For most people, your first, middle and last name make a statement about who you are. Specifically, as a female in the United States, it’s often recognized when your last name changes. This recognition begs the question of what are they congratulating, whether it be freedom of love or freedom from a relationship.
Unfortunately, there’s no way to immediately know within a few minutes of a personal or professional interaction. I’ve been married and divorced. I’ll never forget hearing all the marriage tips, listening to all the wisdom from long-lasting marriages, and seeing the sparkle in others eyes as I naively describe a lofty plan for our future marriage. My last name changed, and spousal language ensued. All was well with people assuming I’d gotten married because I did.
What if you change your last name back to your maiden because you don’t want to continue to carry your spouses’ last name? What if you change your last name back to your maiden because you separated and/or divorced? It can be an awkward conversation if others are assuming you’ve gotten happily married, but you haven’t. What I’ve started to say is that I’ve gotten happily divorced.
Divorce (dun dun duuun), is a negative word but what it means to me is separation from what was an unhealthy relationship. There was no cheating, no one problem, but conflicting pathways, struggle, and unhappiness. I felt stuck, unsupported the last few years, even after much psychological application. This is why I understand divorce is hard, sad, and downright painful but it’s a choice and shouldn’t be viewed from a victim mentality. I chose divorce, I chose to change my name, and I’m still just as intelligent, strong, and centered as I was before. There is no need for “I’m sorry,” or “That sounds really hard.” The last thing I need is someone feeling sorry for me. I want people to celebrate the decision of freedom from something once unhealthy.
I’ve been the person to respond awkwardly, and now I’m more mindful about what I say to others who have 1) changed their name and 2) mentioned they are divorced. Here are a few thoughts to ponder for those being probed about their recent divorce or last name change.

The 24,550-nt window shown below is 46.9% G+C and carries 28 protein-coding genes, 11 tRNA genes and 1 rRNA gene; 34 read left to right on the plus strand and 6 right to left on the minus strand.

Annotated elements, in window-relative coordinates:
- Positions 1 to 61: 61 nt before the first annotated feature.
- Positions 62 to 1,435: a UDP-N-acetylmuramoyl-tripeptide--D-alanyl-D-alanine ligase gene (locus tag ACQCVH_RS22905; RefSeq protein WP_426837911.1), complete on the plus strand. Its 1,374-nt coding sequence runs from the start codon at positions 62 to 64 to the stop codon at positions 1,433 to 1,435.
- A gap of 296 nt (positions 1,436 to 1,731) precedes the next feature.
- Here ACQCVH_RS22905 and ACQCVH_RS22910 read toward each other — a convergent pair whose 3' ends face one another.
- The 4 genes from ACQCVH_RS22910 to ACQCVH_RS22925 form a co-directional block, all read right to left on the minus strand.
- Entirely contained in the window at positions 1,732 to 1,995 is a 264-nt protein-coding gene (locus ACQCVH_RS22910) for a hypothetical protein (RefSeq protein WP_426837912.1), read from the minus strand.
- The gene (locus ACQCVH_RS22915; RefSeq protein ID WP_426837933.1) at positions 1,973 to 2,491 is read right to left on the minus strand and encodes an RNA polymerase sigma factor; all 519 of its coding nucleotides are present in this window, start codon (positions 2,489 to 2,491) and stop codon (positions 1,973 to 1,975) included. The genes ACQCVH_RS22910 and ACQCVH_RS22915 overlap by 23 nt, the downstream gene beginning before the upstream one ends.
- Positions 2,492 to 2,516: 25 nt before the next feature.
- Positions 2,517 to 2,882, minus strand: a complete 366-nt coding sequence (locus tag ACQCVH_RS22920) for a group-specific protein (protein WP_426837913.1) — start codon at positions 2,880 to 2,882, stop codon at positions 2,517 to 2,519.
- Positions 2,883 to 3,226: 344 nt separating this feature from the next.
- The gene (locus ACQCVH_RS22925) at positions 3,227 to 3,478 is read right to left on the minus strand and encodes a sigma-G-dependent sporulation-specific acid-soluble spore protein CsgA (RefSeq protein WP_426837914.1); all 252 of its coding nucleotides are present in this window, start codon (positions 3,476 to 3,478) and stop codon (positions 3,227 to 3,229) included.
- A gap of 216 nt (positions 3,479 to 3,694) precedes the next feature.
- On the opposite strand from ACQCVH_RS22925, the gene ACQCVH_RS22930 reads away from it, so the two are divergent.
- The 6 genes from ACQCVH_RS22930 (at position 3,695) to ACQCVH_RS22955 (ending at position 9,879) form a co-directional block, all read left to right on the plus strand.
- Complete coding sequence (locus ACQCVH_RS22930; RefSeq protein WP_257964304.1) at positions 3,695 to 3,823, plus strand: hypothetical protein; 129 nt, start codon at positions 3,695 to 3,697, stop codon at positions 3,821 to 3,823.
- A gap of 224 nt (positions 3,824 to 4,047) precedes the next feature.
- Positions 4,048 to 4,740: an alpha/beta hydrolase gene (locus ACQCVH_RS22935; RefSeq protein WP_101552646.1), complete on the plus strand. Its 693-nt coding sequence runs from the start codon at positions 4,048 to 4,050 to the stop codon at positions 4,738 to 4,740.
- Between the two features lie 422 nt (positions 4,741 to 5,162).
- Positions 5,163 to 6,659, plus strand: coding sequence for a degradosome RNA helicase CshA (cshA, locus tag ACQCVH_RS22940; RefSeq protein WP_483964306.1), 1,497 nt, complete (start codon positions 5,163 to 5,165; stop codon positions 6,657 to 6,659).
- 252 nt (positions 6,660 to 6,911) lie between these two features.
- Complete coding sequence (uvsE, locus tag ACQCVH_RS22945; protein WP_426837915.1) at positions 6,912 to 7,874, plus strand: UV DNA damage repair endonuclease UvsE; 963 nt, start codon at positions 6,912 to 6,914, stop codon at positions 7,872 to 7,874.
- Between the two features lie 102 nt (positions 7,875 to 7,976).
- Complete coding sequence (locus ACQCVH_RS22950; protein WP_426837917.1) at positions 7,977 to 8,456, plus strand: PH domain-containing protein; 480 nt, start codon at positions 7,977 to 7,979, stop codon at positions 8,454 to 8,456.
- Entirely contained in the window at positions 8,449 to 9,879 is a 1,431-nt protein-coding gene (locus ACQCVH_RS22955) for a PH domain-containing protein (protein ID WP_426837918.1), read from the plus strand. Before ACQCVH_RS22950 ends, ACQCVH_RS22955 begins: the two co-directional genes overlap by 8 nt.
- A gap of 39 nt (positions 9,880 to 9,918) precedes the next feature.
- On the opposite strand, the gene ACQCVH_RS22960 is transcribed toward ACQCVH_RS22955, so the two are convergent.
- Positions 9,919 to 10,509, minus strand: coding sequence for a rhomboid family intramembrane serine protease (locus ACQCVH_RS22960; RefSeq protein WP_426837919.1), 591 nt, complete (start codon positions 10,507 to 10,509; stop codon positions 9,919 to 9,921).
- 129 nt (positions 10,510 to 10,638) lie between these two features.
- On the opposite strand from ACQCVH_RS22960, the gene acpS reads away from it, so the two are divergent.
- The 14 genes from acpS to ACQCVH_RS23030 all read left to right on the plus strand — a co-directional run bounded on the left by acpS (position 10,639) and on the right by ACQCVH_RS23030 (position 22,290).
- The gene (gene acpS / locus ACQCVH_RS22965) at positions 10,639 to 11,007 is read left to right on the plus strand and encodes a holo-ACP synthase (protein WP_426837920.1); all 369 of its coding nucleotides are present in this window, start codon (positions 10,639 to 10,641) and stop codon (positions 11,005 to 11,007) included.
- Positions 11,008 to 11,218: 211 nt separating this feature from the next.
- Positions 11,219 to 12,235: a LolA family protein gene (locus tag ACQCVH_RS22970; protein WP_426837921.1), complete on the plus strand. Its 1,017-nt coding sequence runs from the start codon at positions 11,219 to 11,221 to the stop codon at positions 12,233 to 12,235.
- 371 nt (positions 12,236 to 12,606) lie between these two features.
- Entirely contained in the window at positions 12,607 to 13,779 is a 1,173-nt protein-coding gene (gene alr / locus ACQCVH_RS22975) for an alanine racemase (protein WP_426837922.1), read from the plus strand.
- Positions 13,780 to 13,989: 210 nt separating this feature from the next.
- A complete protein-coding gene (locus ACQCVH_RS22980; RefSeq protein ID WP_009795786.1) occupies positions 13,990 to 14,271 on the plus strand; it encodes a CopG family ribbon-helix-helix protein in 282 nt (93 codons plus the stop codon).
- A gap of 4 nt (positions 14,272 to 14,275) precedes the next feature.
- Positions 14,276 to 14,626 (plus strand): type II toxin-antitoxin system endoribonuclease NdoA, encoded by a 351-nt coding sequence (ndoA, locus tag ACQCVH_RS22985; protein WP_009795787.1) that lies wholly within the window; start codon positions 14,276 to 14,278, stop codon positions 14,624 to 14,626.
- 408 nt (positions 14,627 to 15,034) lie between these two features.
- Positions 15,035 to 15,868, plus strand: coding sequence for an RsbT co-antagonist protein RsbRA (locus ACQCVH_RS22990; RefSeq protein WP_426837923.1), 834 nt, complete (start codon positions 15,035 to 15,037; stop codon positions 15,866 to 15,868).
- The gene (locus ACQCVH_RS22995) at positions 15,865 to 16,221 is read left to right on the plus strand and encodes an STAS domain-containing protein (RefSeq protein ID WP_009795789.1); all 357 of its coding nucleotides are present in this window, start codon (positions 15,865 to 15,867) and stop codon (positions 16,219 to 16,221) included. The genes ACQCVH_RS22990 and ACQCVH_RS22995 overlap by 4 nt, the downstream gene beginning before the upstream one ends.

My name change was a problem professionally when switching back to my maiden name after my divorce. I changed my signature email, membership name, etc., and the emails, and conversations started pouring in. Most sounded something like “Is there a congratulations in order?” I responded by saying something like, “I appreciate you noticing, but am happily unmarried.” I think the best policy is to be direct and honest. Respond kindly but be true to you.
Know that you don’t owe anyone an explanation
I’ve also discovered that after the original question is asked, some others expect more information, digging for some explanation. I usually think to myself, “Do you have a few days for me to go over my ten year relationship?” Frankly, this is no one’s business and you don’t owe anyone any explanation of what occurred between you and your partner. I try to stay as authentic as possible by saying something like, “Thank for asking. I’m really happy with my decision (long pause).”
Be patient with others who are asking probing questions
Most care, and some simply want to know for their own purposes. It’s okay to be private and brief with no guilt. I’m learning that remaining firm on my responses tells others what they need to know.
If appropriate, use humor to deflect from the question
It’s okay to refer to celebrity uncoupling or change the subject. This is one of my fallbacks if I’m feeling lazy with my cognitive and authentic responses. If only I could count how many times this has come up when I wasn’t expecting it.
I live by the philosophy that even when you’re struggling with how you’re dealing with the decision, stay confident with others on your decision. It’s easy to get bogged down by others opinions and judgments. Listen to them when you’re ready, not when they are projecting onto you.
Be sensitive and respectful if you’re the asker of the question. You never know what others are going through, and this one question could potentially stir up strong emotions or traumatic past experiences. I’m less offended now, and try to teach others open-mindedness, and encourage others to do so as well.